How long do you plan to be in the yard? The best yards to live on the hard use airplane style steps, instead of ladders. Only seen these in Australian and New Zealand yards.
No way is the dog going to be using the ladders, so find a place for him to vacation while you are in the yard. Get the on the hard items done as quickly as possible and finish up in a berth where it is much more comfortable. I'd guess (no experience there) that one of the Kemah yards might work out.
See old thread
http://www.cruisersforum.com/forums/...ea-155238.html
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Old 28-06-2019, 23:21   #10
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Re: Texas Coast Boatyards (and my autobiography, apparently)

Quote:
Originally Posted by john61ct View Post
it may be a thing, but not a good thing.

I've only seen it done in back yards of homes, some rented most owned.
Come on John, no need to give advice about things you have no experience with. Do you not feel at least a little bad when you give wrong advice?
We, unfortunately, live on the boat whenever we haul, which is a fair number of places and countries. Some yards are a lot nicer than others to stay aboard. Living on the hard is just something to ssuffer through and get done as quickly as possible. The most convenient and comfortable, although not the cheapest, we've experienced is at the Boat Works in Queensland.
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Old 28-06-2019, 23:35   #11
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Re: Texas Coast Boatyards (and my autobiography, apparently)

Paul L DO NOT MENTION THE DOG! Notaclue is having conniptions, that was not the question do not even mention the dog even if Notabloodyclue mentioned it for no reason at all.... For all we know its a special dog that climbs ladders (bound to be on You Tube) can paint (maybe on You Tube?) and then cooks dinner at night (again maybe on You Tube). So the dogs a winner and is stayin and should never ever ever ever be mentioned on this thread again!

Boat Works really sets the standards for any boatyard I have visited they are a 5 star place. I wonder how long you can live aboard for?
Cheers
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Old 28-06-2019, 23:49   #12
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Re: Texas Coast Boatyards (and my autobiography, apparently)

Yep, I agree: The Boatworks is the best yard we've ever been in. As you say, not cheap, but really no more expensive than the other yards in the area. Big fan here!

And J61 is simply wrong. Lots of folks live on their boats whillst hauled out... but mostly for short term jobs like bottom paint, etc, not for major refits.

I think we may have lost the OP, but perhaps she will return in time. It would be good if someone in her own area could advise about potential yards to investigate. But really, considering the lack of a boat, etc, it's a little soon to be negotiating for yard space and estimating the time required... that's hard to do accurately even when you have the boat and know what is needed. And the yard is gonna want some sort of estimate for time required.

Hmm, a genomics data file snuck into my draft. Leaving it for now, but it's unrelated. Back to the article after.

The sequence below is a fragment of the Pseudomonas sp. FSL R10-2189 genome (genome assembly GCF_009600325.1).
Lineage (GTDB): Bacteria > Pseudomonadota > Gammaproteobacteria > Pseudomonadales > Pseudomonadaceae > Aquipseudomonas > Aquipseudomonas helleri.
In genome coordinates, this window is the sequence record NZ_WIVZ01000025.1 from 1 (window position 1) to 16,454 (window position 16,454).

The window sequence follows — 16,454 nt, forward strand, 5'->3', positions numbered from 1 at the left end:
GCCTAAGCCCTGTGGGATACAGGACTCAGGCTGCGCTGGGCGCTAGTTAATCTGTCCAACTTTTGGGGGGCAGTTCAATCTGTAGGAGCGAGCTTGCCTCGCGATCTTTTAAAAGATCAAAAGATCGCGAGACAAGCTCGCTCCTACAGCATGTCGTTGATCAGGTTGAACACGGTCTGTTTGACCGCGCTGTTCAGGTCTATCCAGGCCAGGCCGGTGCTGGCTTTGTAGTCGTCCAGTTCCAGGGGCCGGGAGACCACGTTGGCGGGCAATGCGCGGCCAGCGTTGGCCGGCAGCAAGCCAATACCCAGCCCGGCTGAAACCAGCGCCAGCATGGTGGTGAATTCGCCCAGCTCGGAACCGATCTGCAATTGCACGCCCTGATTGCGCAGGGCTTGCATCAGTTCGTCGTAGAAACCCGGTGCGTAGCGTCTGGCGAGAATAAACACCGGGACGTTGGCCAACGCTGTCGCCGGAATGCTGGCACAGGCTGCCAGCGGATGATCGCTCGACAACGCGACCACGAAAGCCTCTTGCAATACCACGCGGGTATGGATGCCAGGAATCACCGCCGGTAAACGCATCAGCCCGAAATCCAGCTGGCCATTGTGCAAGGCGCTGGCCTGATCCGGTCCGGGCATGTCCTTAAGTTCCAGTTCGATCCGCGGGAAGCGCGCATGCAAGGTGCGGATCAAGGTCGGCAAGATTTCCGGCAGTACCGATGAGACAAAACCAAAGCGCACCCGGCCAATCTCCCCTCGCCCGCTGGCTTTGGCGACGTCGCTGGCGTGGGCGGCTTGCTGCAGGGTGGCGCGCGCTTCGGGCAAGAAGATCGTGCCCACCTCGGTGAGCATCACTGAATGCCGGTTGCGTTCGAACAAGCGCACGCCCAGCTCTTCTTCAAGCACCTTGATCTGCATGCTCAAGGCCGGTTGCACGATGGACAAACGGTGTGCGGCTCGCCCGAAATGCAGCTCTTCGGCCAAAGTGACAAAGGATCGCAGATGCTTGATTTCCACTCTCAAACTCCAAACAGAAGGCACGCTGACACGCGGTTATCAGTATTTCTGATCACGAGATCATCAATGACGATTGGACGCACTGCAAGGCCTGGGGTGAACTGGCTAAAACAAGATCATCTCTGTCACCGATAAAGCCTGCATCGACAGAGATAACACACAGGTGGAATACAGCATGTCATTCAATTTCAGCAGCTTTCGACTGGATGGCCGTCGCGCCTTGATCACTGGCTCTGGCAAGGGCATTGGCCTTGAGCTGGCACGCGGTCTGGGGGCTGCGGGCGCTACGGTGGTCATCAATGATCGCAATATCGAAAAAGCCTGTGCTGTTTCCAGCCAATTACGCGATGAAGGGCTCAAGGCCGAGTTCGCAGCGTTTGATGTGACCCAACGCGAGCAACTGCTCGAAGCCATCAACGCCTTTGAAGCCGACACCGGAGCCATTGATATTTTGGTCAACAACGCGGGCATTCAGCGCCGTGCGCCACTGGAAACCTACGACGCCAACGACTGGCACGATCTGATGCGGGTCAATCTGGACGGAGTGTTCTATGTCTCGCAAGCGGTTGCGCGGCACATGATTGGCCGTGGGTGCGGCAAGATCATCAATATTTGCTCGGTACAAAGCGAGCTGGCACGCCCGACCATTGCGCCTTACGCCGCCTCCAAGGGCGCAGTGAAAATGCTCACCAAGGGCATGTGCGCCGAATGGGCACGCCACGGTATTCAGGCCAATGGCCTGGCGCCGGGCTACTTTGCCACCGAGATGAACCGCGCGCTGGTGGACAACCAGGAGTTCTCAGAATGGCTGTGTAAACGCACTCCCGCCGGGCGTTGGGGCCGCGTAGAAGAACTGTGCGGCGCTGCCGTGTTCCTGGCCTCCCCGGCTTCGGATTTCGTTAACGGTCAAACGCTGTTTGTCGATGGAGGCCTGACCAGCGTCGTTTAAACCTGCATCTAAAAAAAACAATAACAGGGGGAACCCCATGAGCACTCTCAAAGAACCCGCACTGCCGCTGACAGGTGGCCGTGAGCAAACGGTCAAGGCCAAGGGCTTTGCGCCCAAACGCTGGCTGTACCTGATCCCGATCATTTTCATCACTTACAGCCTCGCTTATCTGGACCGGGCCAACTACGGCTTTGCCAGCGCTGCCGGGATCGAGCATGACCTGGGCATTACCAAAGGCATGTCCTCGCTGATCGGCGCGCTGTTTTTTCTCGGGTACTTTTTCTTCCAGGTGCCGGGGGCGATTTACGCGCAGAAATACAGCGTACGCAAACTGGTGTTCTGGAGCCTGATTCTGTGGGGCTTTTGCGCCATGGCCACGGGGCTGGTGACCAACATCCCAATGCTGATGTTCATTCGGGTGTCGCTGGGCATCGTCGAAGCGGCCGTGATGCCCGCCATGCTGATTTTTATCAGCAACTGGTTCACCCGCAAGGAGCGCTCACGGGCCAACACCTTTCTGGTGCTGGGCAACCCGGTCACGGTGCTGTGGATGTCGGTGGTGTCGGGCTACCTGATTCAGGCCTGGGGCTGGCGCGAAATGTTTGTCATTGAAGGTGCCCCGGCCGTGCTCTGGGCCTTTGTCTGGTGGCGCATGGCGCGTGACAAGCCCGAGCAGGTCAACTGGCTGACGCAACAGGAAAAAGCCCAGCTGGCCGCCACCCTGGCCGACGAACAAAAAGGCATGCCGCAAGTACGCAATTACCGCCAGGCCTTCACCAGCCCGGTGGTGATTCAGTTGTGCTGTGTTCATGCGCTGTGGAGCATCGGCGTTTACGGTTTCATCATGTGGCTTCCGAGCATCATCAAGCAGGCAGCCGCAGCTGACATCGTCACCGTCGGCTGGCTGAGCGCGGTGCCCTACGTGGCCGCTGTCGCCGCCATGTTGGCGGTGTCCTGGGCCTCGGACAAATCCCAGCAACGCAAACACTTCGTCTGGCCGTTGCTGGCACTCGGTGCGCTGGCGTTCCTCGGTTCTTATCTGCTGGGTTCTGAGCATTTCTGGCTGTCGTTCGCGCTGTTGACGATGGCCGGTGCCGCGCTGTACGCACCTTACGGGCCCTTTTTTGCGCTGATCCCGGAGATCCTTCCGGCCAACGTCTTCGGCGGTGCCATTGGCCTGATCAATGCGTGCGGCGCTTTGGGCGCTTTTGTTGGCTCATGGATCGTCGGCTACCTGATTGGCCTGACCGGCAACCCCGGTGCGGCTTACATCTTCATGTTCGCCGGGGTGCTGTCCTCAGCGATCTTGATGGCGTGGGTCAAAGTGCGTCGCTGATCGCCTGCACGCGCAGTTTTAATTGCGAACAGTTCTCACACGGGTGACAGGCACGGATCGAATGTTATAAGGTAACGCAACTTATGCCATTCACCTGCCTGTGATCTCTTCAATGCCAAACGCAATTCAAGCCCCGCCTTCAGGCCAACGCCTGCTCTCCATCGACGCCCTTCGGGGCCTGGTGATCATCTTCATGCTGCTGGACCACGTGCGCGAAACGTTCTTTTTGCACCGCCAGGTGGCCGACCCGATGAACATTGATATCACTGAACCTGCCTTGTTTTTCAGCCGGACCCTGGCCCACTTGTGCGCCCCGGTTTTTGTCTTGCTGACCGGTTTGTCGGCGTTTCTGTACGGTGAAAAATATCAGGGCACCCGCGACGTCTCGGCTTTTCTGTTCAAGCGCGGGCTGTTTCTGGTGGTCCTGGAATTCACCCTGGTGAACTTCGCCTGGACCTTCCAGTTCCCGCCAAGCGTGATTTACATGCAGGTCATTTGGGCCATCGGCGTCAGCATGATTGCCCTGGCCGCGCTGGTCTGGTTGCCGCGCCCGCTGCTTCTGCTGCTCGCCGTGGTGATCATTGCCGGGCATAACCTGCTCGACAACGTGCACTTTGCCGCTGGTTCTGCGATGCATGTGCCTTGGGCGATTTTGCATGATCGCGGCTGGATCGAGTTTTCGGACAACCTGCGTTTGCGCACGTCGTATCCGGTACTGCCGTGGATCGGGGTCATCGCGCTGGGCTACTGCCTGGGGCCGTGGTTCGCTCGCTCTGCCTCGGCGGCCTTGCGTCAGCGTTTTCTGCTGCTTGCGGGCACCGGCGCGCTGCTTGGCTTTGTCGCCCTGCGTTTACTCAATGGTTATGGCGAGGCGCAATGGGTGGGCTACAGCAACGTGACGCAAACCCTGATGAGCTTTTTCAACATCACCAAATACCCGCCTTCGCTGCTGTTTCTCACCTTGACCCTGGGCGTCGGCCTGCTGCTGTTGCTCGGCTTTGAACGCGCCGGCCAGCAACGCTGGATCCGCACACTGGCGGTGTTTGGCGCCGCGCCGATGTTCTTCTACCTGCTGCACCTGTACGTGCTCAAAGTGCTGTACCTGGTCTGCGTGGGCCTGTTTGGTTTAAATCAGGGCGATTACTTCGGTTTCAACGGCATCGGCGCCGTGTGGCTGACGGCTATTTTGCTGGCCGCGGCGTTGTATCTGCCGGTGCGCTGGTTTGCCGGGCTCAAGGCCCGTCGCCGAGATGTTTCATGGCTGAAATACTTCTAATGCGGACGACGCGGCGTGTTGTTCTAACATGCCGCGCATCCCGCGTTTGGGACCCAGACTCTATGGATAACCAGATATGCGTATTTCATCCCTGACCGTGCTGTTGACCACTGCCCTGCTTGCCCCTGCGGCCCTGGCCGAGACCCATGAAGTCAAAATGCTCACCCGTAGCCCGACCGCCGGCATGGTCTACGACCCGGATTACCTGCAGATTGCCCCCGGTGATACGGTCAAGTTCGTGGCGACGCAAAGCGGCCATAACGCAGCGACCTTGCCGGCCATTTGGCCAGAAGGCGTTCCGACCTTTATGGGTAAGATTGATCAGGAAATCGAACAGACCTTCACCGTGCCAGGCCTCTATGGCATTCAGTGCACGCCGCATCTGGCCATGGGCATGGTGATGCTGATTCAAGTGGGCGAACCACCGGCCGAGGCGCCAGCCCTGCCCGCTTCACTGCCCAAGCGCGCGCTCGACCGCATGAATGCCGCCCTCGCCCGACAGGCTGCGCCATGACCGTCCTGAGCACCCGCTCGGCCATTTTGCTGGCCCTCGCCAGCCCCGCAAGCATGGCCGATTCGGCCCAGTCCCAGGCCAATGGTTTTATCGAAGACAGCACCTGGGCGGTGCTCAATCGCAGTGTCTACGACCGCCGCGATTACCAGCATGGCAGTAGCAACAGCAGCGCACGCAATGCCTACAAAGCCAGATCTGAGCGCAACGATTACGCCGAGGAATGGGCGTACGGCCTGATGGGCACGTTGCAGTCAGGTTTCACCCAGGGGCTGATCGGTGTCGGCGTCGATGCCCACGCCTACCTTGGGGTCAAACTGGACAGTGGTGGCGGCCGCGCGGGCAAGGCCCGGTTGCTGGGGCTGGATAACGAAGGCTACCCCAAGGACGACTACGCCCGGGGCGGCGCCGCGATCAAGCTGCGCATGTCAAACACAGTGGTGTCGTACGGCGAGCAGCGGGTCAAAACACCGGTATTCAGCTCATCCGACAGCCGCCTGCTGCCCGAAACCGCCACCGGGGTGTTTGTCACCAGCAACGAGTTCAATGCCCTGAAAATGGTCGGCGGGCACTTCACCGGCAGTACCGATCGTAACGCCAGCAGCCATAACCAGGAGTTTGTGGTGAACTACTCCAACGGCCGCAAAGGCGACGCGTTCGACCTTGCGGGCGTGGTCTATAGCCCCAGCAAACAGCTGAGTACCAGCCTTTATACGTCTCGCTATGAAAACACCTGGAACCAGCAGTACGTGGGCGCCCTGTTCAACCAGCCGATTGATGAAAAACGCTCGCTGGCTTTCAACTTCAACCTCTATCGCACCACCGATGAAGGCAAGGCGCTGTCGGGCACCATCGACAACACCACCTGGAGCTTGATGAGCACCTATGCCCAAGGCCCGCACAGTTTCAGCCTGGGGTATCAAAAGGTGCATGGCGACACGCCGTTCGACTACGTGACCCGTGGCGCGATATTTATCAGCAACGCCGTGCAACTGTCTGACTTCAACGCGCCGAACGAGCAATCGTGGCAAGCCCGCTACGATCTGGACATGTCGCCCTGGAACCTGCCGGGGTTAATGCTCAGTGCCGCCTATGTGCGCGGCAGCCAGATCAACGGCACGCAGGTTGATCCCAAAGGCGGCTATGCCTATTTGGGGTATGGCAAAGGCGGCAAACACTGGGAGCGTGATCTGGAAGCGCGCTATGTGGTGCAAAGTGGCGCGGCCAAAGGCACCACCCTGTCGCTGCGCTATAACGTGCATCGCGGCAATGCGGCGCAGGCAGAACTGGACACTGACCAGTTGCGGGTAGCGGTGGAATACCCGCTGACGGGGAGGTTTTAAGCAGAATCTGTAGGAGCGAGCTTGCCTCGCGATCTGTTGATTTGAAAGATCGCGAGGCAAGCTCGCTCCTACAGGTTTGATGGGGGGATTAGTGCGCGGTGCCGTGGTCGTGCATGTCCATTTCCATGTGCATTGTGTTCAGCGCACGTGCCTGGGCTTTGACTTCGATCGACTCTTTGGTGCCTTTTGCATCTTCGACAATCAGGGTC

And F&A, I like your pink themed forum. You could call it the Pollyana Cruising Forum!

Jim
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Old 29-06-2019, 04:13   #13
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Re: Texas Coast Boatyards (and my autobiography, apparently)

Quote:
Originally Posted by Fore and Aft View Post
Paul L DO NOT MENTION THE DOG! Notaclue is having conniptions, that was not the question do not even mention the dog even if Notabloodyclue mentioned it for no reason at all.... For all we know its a special dog that climbs ladders (bound to be on You Tube) can paint (maybe on You Tube?) and then cooks dinner at night (again maybe on You Tube). So the dogs a winner and is stayin and should never ever ever ever be mentioned on this thread again!

Boat Works really sets the standards for any boatyard I have visited they are a 5 star place. I wonder how long you can live aboard for?
Cheers
There's a couple living on and refurbishing a big Tayana in the yard that were in the yard both times we hauled there, almost 16 months a part. I'd probably shoot myself if I was on the hard that long.
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Old 29-06-2019, 08:32   #14
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Re: Texas Coast Boatyards (and my autobiography, apparently)

Living on the a boat on the hard is not easy, even for a few days when the boat is having its annual haulout and bottom paint. No toilets for a start, dusty and having to climb a ladder to get on and off the boat, is not easy if you have some shopping etc. Hope you figure something better out.
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Old 29-06-2019, 09:11   #15
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Re: Texas Coast Boatyards (and my autobiography, apparently)

My almost 90 lb. Lab loved cruising. He did well on our 36 footer. I see ads all the time for boats for sale in Kemah, Texas. I would start looking there if I were you. I bought a 50 year old 26 foot wooden ketch in 1974 never having been on a sailboat before. After an initial mishap on our maiden sail with someone who had take two 1 hour group sailing lessons I spent 1/2 hour teaching myself to sail a styrofoam Snark in a lake and went to Santa Cruz Island the next weekend. So if you ad stupidity to the stubbornness equation I think you can do ok. Good luck.